Plaintiff’s claimed the sandwich shop’s ubiquitous  “freaky fast” delivery slogan encouraged reckless driving that placed a premium on delivery speed over traffic safety.  Defendants filed separate section 2-615 and 2-619(a)(9) motions asserting that defendants weren’t responsible for the driver’s actions.

The trial court granted the defendants’ motions and plaintiff appealed.

Result: Reversed in part: the dismissal of plaintiff’s negligence claims against the franchisor and franchisee is reversed. 

Reasons: Defendants’ motions to dismiss are procedurally and substantively improper under Illinois pleading rules.  

Section 2-619.1 Motions (“Combined Motions”)

– A Section 2-619.1 motion must be in parts, must specify which section the motion is made under and clearly show the points or grounds relied upon under each section;

– Section 2-619.1 does not permit a movant to submit evidentiary material that contests the truth of the plaintiff’s allegations – both section 2-615 and 2-619 motions concede the truth of well-pled facts

(¶¶ 20-22)

Section 2-615(a) Motions (Complaint fails to state a cause of action)

– Section 2-615(a) motions are based on defects apparent on the face of a complaint;

– The movant is saying “so what? the facts plaintiff alleges don’t state a cause of action against me”;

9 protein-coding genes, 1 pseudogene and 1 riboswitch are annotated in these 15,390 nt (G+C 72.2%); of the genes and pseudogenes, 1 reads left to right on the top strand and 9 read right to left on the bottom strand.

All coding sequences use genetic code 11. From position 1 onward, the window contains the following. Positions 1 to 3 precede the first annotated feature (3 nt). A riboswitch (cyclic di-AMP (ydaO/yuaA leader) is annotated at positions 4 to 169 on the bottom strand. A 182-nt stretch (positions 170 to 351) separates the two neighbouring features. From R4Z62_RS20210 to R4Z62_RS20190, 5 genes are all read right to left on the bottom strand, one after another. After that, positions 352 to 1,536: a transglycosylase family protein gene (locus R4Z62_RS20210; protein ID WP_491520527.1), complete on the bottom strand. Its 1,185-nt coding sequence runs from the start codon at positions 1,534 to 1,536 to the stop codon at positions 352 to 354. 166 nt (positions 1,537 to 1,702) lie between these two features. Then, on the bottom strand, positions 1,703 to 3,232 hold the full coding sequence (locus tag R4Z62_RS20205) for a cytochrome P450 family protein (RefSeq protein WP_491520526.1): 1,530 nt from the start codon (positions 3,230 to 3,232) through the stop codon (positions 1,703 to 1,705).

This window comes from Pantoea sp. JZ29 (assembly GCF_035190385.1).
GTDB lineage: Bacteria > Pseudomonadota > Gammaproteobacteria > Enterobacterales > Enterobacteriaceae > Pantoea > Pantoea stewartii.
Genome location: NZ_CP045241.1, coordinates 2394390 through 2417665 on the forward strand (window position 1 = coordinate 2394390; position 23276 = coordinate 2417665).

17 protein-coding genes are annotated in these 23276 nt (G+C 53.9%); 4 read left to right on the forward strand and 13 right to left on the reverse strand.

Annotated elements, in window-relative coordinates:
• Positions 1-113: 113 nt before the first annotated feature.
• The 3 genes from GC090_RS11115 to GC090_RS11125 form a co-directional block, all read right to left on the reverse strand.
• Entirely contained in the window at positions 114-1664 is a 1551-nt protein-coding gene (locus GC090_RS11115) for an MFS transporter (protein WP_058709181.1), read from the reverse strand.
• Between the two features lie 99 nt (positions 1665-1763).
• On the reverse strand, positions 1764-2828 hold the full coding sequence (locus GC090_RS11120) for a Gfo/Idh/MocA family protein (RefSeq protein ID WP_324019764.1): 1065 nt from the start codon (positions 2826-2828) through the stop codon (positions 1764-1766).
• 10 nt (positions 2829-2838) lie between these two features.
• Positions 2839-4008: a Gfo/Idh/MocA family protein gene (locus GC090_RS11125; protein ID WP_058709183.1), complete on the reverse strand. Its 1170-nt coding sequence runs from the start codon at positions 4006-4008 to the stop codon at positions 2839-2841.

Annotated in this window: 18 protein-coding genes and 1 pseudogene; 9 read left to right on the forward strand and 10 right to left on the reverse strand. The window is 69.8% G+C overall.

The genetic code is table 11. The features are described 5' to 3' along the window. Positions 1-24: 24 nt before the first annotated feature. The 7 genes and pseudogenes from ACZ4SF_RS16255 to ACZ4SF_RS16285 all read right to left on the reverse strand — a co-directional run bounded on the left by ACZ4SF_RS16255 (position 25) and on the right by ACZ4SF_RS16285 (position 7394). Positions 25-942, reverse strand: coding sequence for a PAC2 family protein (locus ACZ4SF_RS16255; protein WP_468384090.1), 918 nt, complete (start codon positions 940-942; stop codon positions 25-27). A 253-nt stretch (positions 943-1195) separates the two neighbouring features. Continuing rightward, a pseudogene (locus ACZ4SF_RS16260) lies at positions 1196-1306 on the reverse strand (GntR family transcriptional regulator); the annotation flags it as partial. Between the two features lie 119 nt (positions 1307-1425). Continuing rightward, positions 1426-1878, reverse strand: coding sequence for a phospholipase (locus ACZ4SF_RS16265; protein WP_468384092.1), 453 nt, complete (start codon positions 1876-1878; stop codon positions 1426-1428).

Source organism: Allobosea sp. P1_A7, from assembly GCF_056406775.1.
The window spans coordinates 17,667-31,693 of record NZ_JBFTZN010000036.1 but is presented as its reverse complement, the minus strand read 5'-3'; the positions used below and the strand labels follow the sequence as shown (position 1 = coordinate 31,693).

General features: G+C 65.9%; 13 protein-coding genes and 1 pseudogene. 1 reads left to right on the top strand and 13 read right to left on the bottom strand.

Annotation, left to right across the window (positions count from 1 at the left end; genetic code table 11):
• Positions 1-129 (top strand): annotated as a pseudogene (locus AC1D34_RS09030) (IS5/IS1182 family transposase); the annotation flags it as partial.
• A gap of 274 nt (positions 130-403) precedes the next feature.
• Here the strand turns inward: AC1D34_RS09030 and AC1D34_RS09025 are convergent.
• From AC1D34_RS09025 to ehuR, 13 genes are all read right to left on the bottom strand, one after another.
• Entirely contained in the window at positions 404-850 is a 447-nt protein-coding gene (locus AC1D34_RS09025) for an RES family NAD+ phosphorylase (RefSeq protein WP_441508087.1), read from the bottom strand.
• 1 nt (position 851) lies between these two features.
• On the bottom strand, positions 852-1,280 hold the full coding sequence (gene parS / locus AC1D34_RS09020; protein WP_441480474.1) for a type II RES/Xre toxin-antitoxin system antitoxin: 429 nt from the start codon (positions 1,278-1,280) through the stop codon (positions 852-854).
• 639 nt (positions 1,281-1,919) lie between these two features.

– The court only considers (1) facts on the face of the pleadings; (2) matters subject to judicial notice; and (3) judicial admissions in the record;

– A movant’s use of deposition testimony to support a section 2-615 motion is improper;

– Section 2-615(a) is the proper vehicle for a motion to strike and should be used only where the allegation attacked is irrelevant and prejudicial to the movant.

(¶¶ 25, 26, 41)

Section 2-619(a)(9) Motions – Content and ‘Affirmative Matter’

– Purpose: to provide litigants with a way to dispose of issues of law and easily proved issues of fact – relating to affirmative matter – early in the litigation;

– The 2-619(a) motioning party is basically saying “yes, the complaint is legally sufficient but an affirmative matter exists that defeats the claim”;

– “affirmative matter” = a defense that is not a negation of the essential allegations of the plaintiff’s claim but that defeats the cause of action completely (examples: tort immunity, lack of standing);

– affirmative matter must be apparent on the face of the complaint.  If it’s not, the defendant should support his motion with affidavits or other evidence;